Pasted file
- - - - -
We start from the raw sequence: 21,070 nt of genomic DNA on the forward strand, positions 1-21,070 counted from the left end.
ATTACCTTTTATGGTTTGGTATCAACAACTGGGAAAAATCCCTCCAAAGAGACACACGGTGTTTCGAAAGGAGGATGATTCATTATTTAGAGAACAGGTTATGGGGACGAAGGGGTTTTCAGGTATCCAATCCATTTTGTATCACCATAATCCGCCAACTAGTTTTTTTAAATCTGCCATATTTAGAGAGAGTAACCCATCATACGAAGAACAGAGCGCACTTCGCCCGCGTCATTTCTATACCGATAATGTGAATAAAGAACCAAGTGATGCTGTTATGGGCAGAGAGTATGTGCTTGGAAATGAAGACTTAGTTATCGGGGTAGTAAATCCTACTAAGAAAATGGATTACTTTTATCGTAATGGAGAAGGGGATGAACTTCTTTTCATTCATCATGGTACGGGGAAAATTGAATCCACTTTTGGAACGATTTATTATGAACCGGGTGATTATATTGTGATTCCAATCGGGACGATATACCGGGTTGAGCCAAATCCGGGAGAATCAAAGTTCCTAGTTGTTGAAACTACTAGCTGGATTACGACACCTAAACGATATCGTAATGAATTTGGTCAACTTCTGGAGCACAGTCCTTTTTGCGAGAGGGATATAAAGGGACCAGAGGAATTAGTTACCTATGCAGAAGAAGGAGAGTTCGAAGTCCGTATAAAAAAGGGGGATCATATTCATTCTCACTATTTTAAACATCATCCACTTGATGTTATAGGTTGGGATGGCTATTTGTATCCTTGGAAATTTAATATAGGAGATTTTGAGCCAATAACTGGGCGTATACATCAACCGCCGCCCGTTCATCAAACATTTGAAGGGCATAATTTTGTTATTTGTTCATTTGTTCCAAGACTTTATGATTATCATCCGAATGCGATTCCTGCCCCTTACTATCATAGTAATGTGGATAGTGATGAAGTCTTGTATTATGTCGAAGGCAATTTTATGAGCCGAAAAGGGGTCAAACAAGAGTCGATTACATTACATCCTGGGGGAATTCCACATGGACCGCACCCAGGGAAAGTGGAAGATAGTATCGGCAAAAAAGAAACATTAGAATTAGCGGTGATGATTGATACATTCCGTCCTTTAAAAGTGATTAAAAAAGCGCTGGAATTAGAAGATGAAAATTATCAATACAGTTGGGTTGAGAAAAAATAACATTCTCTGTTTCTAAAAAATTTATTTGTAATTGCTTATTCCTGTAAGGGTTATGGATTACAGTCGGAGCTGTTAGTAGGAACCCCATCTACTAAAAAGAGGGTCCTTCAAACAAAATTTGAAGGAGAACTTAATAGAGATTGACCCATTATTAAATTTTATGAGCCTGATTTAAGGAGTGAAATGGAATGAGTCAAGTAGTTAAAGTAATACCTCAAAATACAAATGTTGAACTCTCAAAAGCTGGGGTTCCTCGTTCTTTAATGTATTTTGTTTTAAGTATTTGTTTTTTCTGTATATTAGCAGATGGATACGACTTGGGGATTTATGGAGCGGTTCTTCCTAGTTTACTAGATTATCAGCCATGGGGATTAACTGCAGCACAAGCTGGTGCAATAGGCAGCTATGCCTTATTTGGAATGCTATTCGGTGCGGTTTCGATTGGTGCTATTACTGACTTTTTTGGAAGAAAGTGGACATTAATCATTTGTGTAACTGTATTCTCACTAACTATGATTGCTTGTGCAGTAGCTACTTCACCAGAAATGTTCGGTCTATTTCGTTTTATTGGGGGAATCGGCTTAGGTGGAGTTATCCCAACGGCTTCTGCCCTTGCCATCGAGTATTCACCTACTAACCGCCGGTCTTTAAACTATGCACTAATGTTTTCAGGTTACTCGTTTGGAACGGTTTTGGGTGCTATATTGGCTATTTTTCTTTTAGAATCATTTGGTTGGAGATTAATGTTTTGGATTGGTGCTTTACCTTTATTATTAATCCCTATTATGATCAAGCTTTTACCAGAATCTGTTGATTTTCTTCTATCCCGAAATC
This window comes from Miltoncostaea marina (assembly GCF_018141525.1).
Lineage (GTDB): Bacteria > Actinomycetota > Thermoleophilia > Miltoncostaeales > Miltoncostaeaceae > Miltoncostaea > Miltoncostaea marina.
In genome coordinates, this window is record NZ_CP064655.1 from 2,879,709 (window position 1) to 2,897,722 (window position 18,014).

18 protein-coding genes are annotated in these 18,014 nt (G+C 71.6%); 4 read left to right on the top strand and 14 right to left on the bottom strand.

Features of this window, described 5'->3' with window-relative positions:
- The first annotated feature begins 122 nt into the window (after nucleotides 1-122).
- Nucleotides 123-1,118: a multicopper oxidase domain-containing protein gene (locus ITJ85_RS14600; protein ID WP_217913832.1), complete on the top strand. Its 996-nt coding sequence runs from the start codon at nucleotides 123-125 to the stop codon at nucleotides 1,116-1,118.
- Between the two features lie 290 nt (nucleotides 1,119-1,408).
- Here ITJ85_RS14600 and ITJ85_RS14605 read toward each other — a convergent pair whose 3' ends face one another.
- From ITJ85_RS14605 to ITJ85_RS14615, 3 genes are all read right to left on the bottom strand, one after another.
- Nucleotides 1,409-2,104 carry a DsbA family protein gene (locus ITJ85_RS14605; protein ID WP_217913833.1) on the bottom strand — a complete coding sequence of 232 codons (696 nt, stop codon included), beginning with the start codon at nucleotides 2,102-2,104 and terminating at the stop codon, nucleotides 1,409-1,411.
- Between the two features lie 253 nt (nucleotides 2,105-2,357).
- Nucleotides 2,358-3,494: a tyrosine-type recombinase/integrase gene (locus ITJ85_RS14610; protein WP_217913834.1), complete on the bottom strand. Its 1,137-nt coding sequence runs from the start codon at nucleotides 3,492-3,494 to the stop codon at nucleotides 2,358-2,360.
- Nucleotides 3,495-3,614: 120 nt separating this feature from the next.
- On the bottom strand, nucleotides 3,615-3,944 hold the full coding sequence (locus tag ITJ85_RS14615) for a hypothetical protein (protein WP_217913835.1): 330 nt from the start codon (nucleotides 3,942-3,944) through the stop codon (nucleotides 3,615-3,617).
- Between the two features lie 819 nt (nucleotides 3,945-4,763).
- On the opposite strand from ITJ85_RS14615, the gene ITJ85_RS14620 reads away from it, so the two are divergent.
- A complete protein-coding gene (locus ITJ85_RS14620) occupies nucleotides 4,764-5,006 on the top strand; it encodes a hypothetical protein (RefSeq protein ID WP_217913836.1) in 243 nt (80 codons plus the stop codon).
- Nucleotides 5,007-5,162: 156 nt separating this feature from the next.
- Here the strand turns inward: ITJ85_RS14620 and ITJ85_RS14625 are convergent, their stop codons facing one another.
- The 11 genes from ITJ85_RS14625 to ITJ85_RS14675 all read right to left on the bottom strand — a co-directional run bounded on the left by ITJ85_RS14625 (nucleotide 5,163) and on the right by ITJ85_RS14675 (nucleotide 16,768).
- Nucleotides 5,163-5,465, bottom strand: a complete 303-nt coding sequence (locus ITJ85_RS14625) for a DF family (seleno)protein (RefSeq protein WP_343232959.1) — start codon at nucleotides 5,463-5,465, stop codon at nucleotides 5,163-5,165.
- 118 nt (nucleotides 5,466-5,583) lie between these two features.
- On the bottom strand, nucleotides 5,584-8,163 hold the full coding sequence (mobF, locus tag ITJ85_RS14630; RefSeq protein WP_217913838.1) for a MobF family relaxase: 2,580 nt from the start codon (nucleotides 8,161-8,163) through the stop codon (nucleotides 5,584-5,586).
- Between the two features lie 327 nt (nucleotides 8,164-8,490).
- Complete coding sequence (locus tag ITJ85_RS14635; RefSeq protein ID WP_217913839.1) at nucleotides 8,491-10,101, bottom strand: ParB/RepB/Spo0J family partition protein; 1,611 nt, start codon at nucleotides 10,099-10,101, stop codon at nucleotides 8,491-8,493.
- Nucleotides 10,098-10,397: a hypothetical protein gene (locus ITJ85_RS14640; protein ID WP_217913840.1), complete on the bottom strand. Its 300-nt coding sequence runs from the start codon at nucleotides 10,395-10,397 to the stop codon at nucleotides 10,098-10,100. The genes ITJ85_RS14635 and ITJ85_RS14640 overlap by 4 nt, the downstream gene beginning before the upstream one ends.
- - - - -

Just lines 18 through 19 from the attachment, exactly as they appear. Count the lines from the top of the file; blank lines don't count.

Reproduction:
- Between the two features lie 819 nt (nucleotides 3,945-4,763).
- On the opposite strand from ITJ85_RS14615, the gene ITJ85_RS14620 reads away from it, so the two are divergent.